Stephenson said in the near term policymakers should allow the free markets to work so that additional spectrum is available to meet the immediate needs of the U.S. wireless industry, including expeditiously approving AT&T's acquisition of unused Qualcomm spectrum currently pending before the FCC. He said policymakers should also enact legislation to meet the nation’s longer-term spectrum needs.
“The mobile Internet is a dynamic industry that can be a critical driver in restoring American economic growth and job creation, but only if companies are allowed to react quickly to customer needs and market forces,” Stephenson said.
To reflect the break-up considerations due T-Mobile’s German parent company, Deutsche Telekom, AT&T will recognize a pretax accounting charge of $4 billion in the 4th quarter of 2011. Additionally, AT&T will enter a mutually beneficial roaming agreement with Deutsche Telekom.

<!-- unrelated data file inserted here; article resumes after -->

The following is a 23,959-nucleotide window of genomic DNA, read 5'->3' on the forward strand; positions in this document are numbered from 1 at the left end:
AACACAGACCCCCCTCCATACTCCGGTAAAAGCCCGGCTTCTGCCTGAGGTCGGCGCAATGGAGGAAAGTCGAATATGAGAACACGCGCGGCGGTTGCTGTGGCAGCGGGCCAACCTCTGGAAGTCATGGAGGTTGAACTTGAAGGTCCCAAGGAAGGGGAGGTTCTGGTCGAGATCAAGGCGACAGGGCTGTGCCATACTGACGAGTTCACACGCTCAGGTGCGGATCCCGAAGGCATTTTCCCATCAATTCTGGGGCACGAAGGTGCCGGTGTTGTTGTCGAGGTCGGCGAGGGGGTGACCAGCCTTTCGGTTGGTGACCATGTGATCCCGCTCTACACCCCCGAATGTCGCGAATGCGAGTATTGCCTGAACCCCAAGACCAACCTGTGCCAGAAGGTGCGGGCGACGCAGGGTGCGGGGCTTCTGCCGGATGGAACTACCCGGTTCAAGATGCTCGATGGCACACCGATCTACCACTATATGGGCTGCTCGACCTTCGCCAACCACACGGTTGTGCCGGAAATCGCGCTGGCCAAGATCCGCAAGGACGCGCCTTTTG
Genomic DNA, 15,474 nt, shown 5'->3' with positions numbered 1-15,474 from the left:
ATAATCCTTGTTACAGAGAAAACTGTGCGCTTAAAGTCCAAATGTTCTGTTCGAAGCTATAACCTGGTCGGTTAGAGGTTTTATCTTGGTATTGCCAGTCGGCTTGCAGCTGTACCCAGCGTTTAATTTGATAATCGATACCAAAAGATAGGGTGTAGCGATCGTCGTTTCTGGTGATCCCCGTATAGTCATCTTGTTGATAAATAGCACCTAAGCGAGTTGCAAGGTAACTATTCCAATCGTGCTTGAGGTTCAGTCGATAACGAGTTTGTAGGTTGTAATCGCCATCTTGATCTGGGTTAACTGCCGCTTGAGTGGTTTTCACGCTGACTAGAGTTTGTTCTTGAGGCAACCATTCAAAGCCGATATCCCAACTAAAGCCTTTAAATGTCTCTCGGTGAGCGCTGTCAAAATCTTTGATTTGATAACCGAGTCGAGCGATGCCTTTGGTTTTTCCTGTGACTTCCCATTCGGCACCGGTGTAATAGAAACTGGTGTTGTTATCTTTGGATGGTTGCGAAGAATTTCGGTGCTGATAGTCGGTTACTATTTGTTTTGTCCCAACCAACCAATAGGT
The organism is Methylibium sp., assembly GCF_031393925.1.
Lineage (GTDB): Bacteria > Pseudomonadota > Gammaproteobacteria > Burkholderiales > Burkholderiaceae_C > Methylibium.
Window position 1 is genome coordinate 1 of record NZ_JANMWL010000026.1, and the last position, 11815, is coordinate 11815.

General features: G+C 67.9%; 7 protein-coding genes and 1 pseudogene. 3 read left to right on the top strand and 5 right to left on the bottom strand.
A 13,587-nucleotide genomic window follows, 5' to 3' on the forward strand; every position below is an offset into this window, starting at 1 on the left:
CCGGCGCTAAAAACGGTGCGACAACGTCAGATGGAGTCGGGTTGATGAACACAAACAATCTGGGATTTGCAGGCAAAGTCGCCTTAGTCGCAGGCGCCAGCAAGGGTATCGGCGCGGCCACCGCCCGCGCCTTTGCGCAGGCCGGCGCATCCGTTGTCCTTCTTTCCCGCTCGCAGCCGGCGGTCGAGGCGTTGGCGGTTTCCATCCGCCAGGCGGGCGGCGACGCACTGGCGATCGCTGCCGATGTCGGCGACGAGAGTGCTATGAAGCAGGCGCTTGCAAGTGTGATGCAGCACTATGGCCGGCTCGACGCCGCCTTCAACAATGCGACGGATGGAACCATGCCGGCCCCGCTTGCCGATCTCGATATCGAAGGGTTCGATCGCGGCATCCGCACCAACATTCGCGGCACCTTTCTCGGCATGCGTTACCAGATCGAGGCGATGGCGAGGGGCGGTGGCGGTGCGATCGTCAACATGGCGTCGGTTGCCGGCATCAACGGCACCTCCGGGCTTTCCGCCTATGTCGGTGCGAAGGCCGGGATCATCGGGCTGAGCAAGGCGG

"Although the administration is moving forward with climate change regulations at home, we don't consider how policy decisions in the United States impact greenhouse gas emissions in other parts of the world," says Roger Martella, the former general counsel at the Environmental Protection Agency under President George W. Bush.
Louisiana agriculture officials say prices for long-grain rice are projected to drop this year.
First-time claims for unemployment insurance in Louisiana for the week ending July 19 decreased from the previous week's total.
A judge is getting ready to set a new trial date for a former BP executive charged with obstructing a congressional investigation into the 2010 Gulf of Mexico oil spill.
Midsouth Bank has released its second quarter earnings report, showing a year-over-year increase for shareholders.
The parent of Investar Bank says its second-quarter earnings fell to $1.1 million or 26 cents a share from $1.7 million of 44 cents a share in the same period a year ago.
1,554 rigs were exploring for oil and 315 for gas. Two were listed as miscellaneous. A year ago there were 1,770 active rigs.